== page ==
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NMSU, Los Alamos unite on research of migratory bird die-off

SANTA FE, N.M. (AP) — Two years after New Mexico saw migratory birds literally falling from the sky, New Mexico State University and Los Alamos National Laboratory have announced plans to establish a research program on bird die-off.

the two entities will collaborate with the U.S. Geological Survey and other agencies to recruit and train students to study “disaster ecology," the Santa Fe New Mexican reported Saturday.

A $250,000 grant from the U.S. Department of Agriculture combined with other funding sources will cover the cost for 24 students—graduate and undergraduate—to join the four-year program.

The students will examine how a changing climate is impacting migratory birds and leading to a die-off like one seen in the fall of 2020.

Sightings of groups of dead birds were reported by residents in the Taos area and at Valles Caldera National Preserve in the north to the cottonwood forest along the Rio Grande to southern New Mexico, including at White Sands Missile Range.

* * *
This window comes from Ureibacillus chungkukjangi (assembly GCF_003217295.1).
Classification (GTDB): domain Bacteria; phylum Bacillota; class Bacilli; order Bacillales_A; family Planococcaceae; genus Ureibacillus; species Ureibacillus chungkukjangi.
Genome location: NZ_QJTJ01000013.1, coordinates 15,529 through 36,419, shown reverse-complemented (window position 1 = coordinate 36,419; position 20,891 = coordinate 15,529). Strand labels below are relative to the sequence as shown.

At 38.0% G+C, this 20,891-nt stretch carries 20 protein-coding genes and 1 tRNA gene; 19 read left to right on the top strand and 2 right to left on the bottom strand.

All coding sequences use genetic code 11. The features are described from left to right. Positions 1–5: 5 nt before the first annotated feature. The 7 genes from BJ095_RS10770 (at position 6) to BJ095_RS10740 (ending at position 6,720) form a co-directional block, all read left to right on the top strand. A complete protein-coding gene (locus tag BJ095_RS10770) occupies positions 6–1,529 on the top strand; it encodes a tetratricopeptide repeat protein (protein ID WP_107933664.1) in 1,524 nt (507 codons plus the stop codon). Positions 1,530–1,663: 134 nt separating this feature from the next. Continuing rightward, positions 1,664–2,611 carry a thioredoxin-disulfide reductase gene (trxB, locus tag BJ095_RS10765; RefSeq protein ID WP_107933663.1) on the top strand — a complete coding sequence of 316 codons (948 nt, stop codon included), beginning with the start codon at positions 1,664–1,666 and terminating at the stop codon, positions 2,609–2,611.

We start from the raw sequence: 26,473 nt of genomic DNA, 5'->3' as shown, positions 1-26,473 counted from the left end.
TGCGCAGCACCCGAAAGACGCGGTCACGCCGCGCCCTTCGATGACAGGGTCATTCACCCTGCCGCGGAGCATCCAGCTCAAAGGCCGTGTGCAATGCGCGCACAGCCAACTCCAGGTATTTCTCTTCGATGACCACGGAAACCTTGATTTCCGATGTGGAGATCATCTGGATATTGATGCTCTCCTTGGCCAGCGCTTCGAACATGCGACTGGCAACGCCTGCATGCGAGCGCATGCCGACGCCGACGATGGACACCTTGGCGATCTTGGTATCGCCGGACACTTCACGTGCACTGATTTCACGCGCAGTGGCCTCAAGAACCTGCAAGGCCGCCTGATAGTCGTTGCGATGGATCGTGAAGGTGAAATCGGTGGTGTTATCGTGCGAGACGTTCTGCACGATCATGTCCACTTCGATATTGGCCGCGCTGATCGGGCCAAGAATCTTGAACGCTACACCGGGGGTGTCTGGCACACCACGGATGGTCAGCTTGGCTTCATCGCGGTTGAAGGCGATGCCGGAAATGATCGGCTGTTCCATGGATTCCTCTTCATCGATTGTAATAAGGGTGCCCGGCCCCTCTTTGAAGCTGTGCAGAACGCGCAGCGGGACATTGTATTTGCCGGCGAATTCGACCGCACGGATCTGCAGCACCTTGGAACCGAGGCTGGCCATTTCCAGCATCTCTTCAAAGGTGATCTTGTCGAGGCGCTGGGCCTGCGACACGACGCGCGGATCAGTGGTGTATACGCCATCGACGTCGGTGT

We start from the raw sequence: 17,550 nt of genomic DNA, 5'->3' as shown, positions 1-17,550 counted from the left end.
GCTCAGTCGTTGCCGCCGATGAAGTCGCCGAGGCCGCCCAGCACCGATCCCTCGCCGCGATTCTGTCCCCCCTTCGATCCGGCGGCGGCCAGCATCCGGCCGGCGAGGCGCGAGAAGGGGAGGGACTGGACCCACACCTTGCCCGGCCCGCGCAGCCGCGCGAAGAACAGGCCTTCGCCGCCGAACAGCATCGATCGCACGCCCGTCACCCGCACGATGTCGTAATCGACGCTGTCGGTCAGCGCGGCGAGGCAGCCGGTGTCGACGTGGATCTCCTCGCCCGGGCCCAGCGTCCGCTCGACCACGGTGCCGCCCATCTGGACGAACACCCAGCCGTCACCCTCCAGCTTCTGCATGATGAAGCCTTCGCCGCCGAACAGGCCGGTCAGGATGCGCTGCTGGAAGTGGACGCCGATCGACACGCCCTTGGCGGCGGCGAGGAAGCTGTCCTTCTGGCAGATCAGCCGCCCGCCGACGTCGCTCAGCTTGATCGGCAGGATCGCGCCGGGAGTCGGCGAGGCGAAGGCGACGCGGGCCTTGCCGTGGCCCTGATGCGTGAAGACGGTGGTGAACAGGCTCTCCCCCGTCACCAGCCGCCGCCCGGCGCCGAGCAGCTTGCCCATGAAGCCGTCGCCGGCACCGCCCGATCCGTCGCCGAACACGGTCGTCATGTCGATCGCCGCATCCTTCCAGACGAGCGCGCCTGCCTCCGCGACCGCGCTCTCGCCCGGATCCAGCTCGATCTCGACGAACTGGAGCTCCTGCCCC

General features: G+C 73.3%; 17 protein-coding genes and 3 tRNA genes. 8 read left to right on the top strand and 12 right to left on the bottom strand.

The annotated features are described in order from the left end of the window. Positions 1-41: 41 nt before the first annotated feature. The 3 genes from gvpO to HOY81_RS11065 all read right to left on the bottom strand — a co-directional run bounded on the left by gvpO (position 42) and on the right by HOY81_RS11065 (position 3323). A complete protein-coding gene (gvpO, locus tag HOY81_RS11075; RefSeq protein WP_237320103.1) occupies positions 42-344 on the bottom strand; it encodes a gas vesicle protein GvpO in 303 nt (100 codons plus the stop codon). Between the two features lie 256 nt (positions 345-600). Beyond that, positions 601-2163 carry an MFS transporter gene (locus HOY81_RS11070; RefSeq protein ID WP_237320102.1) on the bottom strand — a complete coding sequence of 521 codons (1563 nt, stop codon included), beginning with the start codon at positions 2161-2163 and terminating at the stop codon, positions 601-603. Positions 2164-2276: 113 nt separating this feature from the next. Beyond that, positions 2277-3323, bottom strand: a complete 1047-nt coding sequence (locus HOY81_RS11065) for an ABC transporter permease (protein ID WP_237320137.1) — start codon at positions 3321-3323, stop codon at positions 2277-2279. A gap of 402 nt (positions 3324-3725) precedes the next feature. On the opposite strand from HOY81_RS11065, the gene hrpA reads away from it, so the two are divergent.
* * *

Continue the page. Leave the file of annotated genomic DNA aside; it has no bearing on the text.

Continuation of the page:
Biologists from several agencies collected hundreds of samples of dead warblers, swallows and other birds to the USGS' National Wildlife Health Center in Wisconsin for analysis.

The results showed starvation and unexpected weather were behind the die-off. Researchers at the time said many of the birds were severely emaciated. An unusual storm likely caused them to be disoriented and fly into objects or buildings.

They ruled out disease and poisoning.

Tim Wright, a NMSU biology professor, leads the school's aviation migration program.

“These birds are literally the canaries in a coal mine for how human activities are impacting the natural world,” he said.